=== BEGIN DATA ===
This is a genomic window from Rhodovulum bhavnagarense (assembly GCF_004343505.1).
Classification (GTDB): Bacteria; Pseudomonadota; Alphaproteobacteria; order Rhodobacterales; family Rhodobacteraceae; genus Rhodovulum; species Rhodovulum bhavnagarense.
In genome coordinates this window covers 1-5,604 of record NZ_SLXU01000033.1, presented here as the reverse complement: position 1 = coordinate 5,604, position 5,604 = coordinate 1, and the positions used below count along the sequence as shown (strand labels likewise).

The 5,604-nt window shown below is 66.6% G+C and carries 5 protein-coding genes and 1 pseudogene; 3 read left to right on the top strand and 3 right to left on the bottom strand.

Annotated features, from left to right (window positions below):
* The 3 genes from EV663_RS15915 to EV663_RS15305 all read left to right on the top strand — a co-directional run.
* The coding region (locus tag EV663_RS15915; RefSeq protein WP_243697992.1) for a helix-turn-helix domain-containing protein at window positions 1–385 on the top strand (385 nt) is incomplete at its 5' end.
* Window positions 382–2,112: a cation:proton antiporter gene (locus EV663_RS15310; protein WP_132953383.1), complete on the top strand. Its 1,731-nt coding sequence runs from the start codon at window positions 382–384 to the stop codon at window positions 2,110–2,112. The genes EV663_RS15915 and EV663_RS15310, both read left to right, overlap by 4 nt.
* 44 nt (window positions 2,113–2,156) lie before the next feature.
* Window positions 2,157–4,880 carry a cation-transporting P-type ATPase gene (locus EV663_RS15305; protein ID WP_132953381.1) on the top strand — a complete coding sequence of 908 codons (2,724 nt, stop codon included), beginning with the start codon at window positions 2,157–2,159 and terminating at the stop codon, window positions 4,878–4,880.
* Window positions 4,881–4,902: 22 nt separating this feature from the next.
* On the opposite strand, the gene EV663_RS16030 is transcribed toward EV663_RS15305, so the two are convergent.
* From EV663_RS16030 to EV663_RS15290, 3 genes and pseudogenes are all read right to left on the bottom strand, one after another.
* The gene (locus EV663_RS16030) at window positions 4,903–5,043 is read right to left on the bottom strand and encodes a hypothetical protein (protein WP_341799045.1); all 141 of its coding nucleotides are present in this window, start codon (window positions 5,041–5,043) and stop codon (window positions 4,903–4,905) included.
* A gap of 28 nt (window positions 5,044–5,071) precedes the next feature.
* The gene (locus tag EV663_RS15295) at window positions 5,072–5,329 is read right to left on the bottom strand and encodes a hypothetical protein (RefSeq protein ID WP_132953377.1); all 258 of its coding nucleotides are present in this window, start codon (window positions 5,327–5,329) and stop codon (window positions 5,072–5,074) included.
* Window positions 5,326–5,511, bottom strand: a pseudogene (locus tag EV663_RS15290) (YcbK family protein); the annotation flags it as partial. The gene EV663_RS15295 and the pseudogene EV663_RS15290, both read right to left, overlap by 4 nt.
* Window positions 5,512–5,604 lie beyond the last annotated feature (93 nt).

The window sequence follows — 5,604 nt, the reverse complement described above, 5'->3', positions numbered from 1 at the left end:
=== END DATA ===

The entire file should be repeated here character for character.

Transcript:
This is a genomic window from Rhodovulum bhavnagarense (assembly GCF_004343505.1).
Classification (GTDB): Bacteria; Pseudomonadota; Alphaproteobacteria; order Rhodobacterales; family Rhodobacteraceae; genus Rhodovulum; species Rhodovulum bhavnagarense.
In genome coordinates this window covers 1-5,604 of record NZ_SLXU01000033.1, presented here as the reverse complement: position 1 = coordinate 5,604, position 5,604 = coordinate 1, and the positions used below count along the sequence as shown (strand labels likewise).

The 5,604-nt window shown below is 66.6% G+C and carries 5 protein-coding genes and 1 pseudogene; 3 read left to right on the top strand and 3 right to left on the bottom strand.

Annotated features, from left to right (window positions below):
* The 3 genes from EV663_RS15915 to EV663_RS15305 all read left to right on the top strand — a co-directional run.
* The coding region (locus tag EV663_RS15915; RefSeq protein WP_243697992.1) for a helix-turn-helix domain-containing protein at window positions 1–385 on the top strand (385 nt) is incomplete at its 5' end.
* Window positions 382–2,112: a cation:proton antiporter gene (locus EV663_RS15310; protein WP_132953383.1), complete on the top strand. Its 1,731-nt coding sequence runs from the start codon at window positions 382–384 to the stop codon at window positions 2,110–2,112. The genes EV663_RS15915 and EV663_RS15310, both read left to right, overlap by 4 nt.
* 44 nt (window positions 2,113–2,156) lie before the next feature.
* Window positions 2,157–4,880 carry a cation-transporting P-type ATPase gene (locus EV663_RS15305; protein ID WP_132953381.1) on the top strand — a complete coding sequence of 908 codons (2,724 nt, stop codon included), beginning with the start codon at window positions 2,157–2,159 and terminating at the stop codon, window positions 4,878–4,880.
* Window positions 4,881–4,902: 22 nt separating this feature from the next.
* On the opposite strand, the gene EV663_RS16030 is transcribed toward EV663_RS15305, so the two are convergent.
* From EV663_RS16030 to EV663_RS15290, 3 genes and pseudogenes are all read right to left on the bottom strand, one after another.
* The gene (locus EV663_RS16030) at window positions 4,903–5,043 is read right to left on the bottom strand and encodes a hypothetical protein (protein WP_341799045.1); all 141 of its coding nucleotides are present in this window, start codon (window positions 5,041–5,043) and stop codon (window positions 4,903–4,905) included.
* A gap of 28 nt (window positions 5,044–5,071) precedes the next feature.
* The gene (locus tag EV663_RS15295) at window positions 5,072–5,329 is read right to left on the bottom strand and encodes a hypothetical protein (RefSeq protein ID WP_132953377.1); all 258 of its coding nucleotides are present in this window, start codon (window positions 5,327–5,329) and stop codon (window positions 5,072–5,074) included.
* Window positions 5,326–5,511, bottom strand: a pseudogene (locus tag EV663_RS15290) (YcbK family protein); the annotation flags it as partial. The gene EV663_RS15295 and the pseudogene EV663_RS15290, both read right to left, overlap by 4 nt.
* Window positions 5,512–5,604 lie beyond the last annotated feature (93 nt).

The window sequence follows — 5,604 nt, the reverse complement described above, 5'->3', positions numbered from 1 at the left end: